Clearchus of Sparta
Born about the middle of the 5th century BC, Clearchus was sent with a fleet to the Hellespont in 411 and became governor of Byzantium, of which town he was proxenus. His severity, however, made him unpopular, and in his absence the gates were opened to the Athenian besieging army under Alcibiades (409).
Subsequently appointed by the ephors to settle the political dissensions then rife at Byzantium and to protect the city and the neighbouring Greek colonies from Thracian attacks, he made himself tyrant of Byzantium, and, when declared an outlaw and driven thence by a Spartan force, he fled to Cyrus.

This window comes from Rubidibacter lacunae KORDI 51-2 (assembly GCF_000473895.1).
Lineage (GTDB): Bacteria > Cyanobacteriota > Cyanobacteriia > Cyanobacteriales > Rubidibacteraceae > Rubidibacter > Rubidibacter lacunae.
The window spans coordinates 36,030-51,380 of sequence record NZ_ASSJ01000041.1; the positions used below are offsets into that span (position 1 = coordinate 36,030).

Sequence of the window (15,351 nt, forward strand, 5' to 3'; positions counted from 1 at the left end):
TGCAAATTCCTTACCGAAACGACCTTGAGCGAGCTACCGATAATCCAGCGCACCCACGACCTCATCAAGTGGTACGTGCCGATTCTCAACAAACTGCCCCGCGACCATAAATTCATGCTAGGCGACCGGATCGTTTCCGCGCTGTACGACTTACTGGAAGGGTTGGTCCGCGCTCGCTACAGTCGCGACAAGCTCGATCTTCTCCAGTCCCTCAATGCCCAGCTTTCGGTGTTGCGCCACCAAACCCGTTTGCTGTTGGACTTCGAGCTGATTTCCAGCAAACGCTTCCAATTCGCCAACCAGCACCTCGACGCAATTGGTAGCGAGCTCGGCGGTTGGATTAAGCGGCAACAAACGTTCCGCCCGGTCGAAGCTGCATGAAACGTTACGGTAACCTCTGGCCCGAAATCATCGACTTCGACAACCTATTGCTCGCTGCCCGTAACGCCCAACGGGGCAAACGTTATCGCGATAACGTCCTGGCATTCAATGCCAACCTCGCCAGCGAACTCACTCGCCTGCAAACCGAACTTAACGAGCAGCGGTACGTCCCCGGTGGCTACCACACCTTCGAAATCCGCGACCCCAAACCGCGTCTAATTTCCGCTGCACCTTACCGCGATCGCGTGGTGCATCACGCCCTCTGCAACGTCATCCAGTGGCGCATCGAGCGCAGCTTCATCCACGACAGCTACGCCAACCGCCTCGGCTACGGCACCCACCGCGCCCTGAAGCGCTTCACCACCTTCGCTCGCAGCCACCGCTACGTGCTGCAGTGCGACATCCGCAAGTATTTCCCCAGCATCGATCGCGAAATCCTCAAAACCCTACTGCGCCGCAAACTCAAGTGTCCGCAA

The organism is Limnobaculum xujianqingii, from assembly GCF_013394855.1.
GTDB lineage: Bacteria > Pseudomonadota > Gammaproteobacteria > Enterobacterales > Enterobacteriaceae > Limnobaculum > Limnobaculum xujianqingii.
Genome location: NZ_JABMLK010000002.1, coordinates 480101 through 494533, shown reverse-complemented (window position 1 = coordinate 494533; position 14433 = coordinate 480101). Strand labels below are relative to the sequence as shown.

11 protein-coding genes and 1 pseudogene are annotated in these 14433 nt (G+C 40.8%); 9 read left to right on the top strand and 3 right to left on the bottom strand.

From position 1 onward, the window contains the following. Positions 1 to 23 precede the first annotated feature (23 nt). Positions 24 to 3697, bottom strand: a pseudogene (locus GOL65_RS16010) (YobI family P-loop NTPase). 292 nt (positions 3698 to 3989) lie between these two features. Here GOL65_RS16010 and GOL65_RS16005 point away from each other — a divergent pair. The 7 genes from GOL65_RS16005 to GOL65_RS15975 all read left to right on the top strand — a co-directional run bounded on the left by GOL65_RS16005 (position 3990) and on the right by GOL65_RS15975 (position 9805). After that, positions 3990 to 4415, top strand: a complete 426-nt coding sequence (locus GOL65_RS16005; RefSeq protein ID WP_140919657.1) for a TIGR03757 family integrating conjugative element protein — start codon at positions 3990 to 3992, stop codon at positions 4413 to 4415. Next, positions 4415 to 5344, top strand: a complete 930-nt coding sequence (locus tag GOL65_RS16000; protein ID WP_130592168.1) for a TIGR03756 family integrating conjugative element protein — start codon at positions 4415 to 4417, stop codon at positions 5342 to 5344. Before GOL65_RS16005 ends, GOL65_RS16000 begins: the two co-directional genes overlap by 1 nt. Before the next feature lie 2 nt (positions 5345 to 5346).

In the "expedition of the ten thousand" undertaken by Cyrus to dethrone his brother Artaxerxes Mnemon, Clearchus led the Peloponnesian delegation of the Army of the Ten Thousand, who formed the right wing of Cyrus’s army at the battle of Cunaxa (401). On Cyrus’s death Clearchus assumed the chief command and conducted the retreat, until, being treacherously seized with his fellow-generals by Tissaphernes, he was handed over to Artaxerxes and executed .
- This article incorporates text from the Encyclopædia Britannica Eleventh Edition, a publication now in the public domain.